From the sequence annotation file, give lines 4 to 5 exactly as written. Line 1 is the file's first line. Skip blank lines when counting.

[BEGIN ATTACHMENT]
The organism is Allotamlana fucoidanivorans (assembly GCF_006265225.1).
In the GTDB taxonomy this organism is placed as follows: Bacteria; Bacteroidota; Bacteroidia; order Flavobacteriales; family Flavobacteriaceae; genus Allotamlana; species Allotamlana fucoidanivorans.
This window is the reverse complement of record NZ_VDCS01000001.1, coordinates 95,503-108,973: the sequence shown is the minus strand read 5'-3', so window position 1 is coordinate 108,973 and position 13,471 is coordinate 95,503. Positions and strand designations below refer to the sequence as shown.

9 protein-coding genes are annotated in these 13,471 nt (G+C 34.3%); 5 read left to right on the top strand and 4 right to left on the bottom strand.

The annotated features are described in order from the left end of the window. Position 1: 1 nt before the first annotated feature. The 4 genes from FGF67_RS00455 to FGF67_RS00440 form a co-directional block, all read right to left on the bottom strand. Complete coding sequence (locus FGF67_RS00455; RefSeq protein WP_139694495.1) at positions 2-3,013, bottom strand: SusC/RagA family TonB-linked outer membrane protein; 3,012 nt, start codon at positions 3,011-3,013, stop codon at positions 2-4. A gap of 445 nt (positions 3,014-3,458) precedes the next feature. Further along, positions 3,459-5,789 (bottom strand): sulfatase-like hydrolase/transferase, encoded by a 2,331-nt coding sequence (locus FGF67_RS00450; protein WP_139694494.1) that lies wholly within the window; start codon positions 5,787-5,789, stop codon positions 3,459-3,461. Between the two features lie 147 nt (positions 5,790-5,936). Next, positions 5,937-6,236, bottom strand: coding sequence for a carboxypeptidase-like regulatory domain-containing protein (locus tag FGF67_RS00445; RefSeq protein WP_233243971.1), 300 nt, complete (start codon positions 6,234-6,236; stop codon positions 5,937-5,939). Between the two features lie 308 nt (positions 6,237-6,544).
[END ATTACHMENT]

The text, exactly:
9 protein-coding genes are annotated in these 13,471 nt (G+C 34.3%); 5 read left to right on the top strand and 4 right to left on the bottom strand.

The annotated features are described in order from the left end of the window. Position 1: 1 nt before the first annotated feature. The 4 genes from FGF67_RS00455 to FGF67_RS00440 form a co-directional block, all read right to left on the bottom strand. Complete coding sequence (locus FGF67_RS00455; RefSeq protein WP_139694495.1) at positions 2-3,013, bottom strand: SusC/RagA family TonB-linked outer membrane protein; 3,012 nt, start codon at positions 3,011-3,013, stop codon at positions 2-4. A gap of 445 nt (positions 3,014-3,458) precedes the next feature. Further along, positions 3,459-5,789 (bottom strand): sulfatase-like hydrolase/transferase, encoded by a 2,331-nt coding sequence (locus FGF67_RS00450; protein WP_139694494.1) that lies wholly within the window; start codon positions 5,787-5,789, stop codon positions 3,459-3,461. Between the two features lie 147 nt (positions 5,790-5,936). Next, positions 5,937-6,236, bottom strand: coding sequence for a carboxypeptidase-like regulatory domain-containing protein (locus tag FGF67_RS00445; RefSeq protein WP_233243971.1), 300 nt, complete (start codon positions 6,234-6,236; stop codon positions 5,937-5,939). Between the two features lie 308 nt (positions 6,237-6,544).